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J Mol Med (Berl). 2011 Feb;89(2):151-60. doi: 10.1007/s00109-010-0690-6. Epub 2010 Oct 24.

Down-regulation of endothelial TLR4 signalling after apo A-I gene transfer contributes to improved survival in an experimental model of lipopolysaccharide-induced inflammation.

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1
Department of Cardiology & Pneumology, Charité-University-Medicine Berlin, Campus Benjamin Franklin, Hindenburgdamm 30, 12200, Berlin, Germany.

Abstract

The protective effects of high-density lipoprotein (HDL) under lipopolysaccharide (LPS) conditions have been well documented. Here, we investigated whether an effect of HDL on Toll-like receptor 4 (TLR4) expression and signalling may contribute to its endothelial-protective effects and to improved survival in a mouse model of LPS-induced inflammation and lethality. HDL cholesterol increased 1.7-fold (p<0.005) and lung endothelial TLR4 expression decreased 8.4-fold (p<0.005) 2 weeks after apolipoprotein (apo) A-I gene transfer. Following LPS administration in apo A-I gene transfer mice, lung TLR4 and lung MyD88 mRNA expression, reflecting TLR4 signalling, were 3.0-fold (p<0.05) and 2.1-fold (p<0.05) lower, respectively, than in LPS control mice. Concomitantly, LPS-induced lung neutrophil infiltration, lung oedema and mortality were significantly attenuated following apo A-I transfer. In vitro, supplementation of HDL or apo A-I to human microvascular endothelial cells-1 24 h before LPS administration reduced TLR4 expression, as assessed by fluorescent-activated cell sorting, and decreased the LPS-induced MyD88 mRNA expression and NF-κB activity, independently of LPS binding. In conclusion, HDL reduces TLR4 expression and signalling in endothelial cells, which may contribute significantly to the protective effects of HDL in LPS-induced inflammation and lethality.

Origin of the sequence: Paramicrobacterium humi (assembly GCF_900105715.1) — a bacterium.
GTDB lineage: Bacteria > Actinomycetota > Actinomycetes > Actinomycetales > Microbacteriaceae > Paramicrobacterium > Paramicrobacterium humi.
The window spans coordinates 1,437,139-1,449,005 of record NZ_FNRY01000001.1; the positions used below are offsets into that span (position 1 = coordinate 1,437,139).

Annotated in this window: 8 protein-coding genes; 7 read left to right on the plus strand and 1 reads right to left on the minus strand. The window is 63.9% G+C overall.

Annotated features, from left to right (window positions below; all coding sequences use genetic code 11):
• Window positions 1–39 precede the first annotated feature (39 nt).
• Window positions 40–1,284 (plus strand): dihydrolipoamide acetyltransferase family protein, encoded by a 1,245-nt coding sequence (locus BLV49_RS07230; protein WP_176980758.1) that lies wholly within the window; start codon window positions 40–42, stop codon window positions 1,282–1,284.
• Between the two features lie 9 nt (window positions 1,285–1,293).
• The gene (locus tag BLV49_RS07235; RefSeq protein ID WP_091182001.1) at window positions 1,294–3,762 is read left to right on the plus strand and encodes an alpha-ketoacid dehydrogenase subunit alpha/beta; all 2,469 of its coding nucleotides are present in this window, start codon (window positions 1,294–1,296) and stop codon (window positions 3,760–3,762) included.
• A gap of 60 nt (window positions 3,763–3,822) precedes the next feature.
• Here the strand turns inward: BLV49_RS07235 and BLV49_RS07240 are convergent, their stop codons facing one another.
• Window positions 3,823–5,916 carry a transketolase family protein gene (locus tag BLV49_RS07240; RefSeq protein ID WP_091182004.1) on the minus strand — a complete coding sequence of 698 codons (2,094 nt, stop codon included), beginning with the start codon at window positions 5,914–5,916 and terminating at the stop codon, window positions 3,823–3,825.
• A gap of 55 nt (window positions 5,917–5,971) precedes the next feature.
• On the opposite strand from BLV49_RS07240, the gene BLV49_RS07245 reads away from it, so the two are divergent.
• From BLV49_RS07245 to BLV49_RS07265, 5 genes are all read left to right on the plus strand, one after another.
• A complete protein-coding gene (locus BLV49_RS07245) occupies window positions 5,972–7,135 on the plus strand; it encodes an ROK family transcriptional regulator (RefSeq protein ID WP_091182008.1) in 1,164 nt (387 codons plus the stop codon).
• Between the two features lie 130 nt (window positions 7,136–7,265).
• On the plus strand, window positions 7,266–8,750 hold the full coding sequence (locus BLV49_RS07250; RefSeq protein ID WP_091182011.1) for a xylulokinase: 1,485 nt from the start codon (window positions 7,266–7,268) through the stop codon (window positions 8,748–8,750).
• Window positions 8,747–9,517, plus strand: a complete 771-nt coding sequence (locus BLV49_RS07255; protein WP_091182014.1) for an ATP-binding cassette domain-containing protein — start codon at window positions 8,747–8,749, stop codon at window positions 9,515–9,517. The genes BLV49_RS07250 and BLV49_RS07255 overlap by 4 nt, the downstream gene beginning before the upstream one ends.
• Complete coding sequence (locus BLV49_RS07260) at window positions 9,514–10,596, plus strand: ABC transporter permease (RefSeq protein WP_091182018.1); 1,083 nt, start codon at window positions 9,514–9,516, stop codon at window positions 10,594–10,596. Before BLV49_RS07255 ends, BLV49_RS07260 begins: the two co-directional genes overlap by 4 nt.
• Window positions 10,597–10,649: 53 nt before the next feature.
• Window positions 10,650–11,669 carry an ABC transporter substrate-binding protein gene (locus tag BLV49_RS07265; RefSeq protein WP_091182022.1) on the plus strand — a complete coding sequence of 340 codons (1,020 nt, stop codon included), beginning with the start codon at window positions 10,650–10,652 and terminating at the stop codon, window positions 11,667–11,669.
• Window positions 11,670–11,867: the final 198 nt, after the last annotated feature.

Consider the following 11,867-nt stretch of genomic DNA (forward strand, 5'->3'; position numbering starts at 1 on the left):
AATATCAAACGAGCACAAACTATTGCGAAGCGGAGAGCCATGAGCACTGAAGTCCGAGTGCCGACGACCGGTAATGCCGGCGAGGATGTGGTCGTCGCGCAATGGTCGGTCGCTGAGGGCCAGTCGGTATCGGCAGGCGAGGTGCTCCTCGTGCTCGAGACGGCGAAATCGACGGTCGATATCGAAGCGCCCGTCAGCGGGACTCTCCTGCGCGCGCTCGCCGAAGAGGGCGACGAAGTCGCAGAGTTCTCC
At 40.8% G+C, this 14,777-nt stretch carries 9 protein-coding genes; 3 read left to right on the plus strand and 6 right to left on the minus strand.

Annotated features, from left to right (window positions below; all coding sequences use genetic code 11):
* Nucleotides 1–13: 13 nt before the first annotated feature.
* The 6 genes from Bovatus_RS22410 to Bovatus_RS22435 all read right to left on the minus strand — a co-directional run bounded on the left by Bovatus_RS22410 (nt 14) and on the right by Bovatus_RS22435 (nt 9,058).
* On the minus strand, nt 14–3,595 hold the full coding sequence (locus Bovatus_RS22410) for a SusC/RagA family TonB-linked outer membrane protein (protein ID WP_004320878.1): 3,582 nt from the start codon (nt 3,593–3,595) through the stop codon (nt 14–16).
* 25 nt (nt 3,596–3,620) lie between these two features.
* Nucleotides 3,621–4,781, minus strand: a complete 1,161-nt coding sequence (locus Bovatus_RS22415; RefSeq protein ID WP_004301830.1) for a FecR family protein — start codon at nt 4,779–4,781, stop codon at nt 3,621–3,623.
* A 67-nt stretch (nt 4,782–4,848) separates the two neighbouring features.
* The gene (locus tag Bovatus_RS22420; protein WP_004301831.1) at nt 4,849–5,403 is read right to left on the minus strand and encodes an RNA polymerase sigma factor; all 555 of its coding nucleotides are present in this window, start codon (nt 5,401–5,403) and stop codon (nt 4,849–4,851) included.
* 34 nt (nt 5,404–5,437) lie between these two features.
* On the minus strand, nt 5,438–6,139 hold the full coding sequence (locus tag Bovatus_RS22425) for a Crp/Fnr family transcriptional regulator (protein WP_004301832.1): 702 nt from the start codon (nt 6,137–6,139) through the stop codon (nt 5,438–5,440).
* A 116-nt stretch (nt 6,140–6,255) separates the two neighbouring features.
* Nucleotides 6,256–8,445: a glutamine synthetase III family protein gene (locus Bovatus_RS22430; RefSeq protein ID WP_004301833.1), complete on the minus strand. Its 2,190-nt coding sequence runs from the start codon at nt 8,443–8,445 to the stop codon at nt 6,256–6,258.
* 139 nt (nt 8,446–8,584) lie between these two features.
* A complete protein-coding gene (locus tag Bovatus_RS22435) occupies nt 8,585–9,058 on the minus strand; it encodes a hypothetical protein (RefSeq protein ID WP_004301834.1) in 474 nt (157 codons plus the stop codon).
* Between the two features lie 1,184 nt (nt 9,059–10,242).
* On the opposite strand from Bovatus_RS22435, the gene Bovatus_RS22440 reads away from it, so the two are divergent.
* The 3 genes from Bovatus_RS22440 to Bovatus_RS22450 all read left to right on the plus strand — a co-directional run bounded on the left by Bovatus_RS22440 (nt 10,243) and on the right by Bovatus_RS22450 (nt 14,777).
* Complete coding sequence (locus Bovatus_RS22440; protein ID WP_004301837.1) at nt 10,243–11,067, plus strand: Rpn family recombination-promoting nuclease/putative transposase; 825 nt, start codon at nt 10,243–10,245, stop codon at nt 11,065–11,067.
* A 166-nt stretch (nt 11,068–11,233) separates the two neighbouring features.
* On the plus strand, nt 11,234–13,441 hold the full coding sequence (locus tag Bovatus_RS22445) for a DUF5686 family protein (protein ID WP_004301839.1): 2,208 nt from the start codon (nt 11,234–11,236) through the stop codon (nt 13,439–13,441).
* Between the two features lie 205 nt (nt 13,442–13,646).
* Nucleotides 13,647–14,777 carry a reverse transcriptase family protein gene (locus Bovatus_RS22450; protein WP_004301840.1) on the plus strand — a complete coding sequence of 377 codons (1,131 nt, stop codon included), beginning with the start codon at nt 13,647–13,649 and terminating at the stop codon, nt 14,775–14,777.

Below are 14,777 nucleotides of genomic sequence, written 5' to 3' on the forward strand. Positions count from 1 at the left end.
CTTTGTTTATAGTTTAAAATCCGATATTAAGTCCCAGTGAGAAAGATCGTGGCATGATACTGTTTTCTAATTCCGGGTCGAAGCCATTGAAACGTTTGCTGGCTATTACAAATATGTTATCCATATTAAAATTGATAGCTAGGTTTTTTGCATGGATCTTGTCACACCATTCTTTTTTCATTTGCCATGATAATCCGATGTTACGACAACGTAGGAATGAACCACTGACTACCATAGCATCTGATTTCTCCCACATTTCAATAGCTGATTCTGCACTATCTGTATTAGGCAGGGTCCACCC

PMID:
20972769
PMCID:
PMC3022151
DOI:
10.1007/s00109-010-0690-6
[Indexed for MEDLINE]
Free PMC Article
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